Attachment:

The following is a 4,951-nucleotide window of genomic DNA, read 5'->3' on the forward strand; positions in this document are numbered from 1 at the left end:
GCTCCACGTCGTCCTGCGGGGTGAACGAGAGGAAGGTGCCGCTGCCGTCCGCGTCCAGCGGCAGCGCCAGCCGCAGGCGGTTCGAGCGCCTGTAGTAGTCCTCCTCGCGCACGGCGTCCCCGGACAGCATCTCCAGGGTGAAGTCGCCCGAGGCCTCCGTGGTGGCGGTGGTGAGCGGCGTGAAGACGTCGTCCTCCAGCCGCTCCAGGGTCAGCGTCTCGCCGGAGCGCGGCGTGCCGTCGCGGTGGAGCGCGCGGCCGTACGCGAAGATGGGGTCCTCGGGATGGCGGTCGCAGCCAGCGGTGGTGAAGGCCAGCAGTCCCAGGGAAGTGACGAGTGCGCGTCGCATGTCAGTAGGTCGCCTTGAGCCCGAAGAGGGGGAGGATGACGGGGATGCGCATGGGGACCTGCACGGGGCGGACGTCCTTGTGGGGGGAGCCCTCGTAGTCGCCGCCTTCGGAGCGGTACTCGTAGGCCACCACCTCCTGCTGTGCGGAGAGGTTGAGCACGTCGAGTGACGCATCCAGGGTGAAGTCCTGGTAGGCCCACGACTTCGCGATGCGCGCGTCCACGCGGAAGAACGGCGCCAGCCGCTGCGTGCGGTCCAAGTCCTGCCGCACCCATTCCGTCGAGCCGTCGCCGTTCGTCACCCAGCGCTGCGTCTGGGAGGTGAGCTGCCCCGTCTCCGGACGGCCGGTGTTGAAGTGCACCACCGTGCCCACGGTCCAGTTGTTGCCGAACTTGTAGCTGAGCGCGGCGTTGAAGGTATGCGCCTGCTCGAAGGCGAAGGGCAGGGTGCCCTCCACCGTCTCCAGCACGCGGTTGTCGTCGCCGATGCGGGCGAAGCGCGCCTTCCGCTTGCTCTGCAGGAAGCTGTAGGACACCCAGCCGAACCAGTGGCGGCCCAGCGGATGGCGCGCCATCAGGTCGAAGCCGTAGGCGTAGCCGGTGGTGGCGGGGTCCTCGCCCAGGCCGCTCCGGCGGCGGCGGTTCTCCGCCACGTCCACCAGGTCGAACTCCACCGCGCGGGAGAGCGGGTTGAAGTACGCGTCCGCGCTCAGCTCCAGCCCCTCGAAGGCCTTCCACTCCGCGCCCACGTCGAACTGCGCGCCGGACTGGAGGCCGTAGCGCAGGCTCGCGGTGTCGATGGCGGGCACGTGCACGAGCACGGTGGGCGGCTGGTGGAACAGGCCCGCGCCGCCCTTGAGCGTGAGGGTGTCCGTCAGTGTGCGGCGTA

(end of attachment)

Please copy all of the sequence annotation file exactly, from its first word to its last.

The following is a 4,951-nucleotide window of genomic DNA, read 5'->3' on the forward strand; positions in this document are numbered from 1 at the left end:
GCTCCACGTCGTCCTGCGGGGTGAACGAGAGGAAGGTGCCGCTGCCGTCCGCGTCCAGCGGCAGCGCCAGCCGCAGGCGGTTCGAGCGCCTGTAGTAGTCCTCCTCGCGCACGGCGTCCCCGGACAGCATCTCCAGGGTGAAGTCGCCCGAGGCCTCCGTGGTGGCGGTGGTGAGCGGCGTGAAGACGTCGTCCTCCAGCCGCTCCAGGGTCAGCGTCTCGCCGGAGCGCGGCGTGCCGTCGCGGTGGAGCGCGCGGCCGTACGCGAAGATGGGGTCCTCGGGATGGCGGTCGCAGCCAGCGGTGGTGAAGGCCAGCAGTCCCAGGGAAGTGACGAGTGCGCGTCGCATGTCAGTAGGTCGCCTTGAGCCCGAAGAGGGGGAGGATGACGGGGATGCGCATGGGGACCTGCACGGGGCGGACGTCCTTGTGGGGGGAGCCCTCGTAGTCGCCGCCTTCGGAGCGGTACTCGTAGGCCACCACCTCCTGCTGTGCGGAGAGGTTGAGCACGTCGAGTGACGCATCCAGGGTGAAGTCCTGGTAGGCCCACGACTTCGCGATGCGCGCGTCCACGCGGAAGAACGGCGCCAGCCGCTGCGTGCGGTCCAAGTCCTGCCGCACCCATTCCGTCGAGCCGTCGCCGTTCGTCACCCAGCGCTGCGTCTGGGAGGTGAGCTGCCCCGTCTCCGGACGGCCGGTGTTGAAGTGCACCACCGTGCCCACGGTCCAGTTGTTGCCGAACTTGTAGCTGAGCGCGGCGTTGAAGGTATGCGCCTGCTCGAAGGCGAAGGGCAGGGTGCCCTCCACCGTCTCCAGCACGCGGTTGTCGTCGCCGATGCGGGCGAAGCGCGCCTTCCGCTTGCTCTGCAGGAAGCTGTAGGACACCCAGCCGAACCAGTGGCGGCCCAGCGGATGGCGCGCCATCAGGTCGAAGCCGTAGGCGTAGCCGGTGGTGGCGGGGTCCTCGCCCAGGCCGCTCCGGCGGCGGCGGTTCTCCGCCACGTCCACCAGGTCGAACTCCACCGCGCGGGAGAGCGGGTTGAAGTACGCGTCCGCGCTCAGCTCCAGCCCCTCGAAGGCCTTCCACTCCGCGCCCACGTCGAACTGCGCGCCGGACTGGAGGCCGTAGCGCAGGCTCGCGGTGTCGATGGCGGGCACGTGCACGAGCACGGTGGGCGGCTGGTGGAACAGGCCCGCGCCGCCCTTGAGCGTGAGGGTGTCCGTCAGTGTGCGGCGTA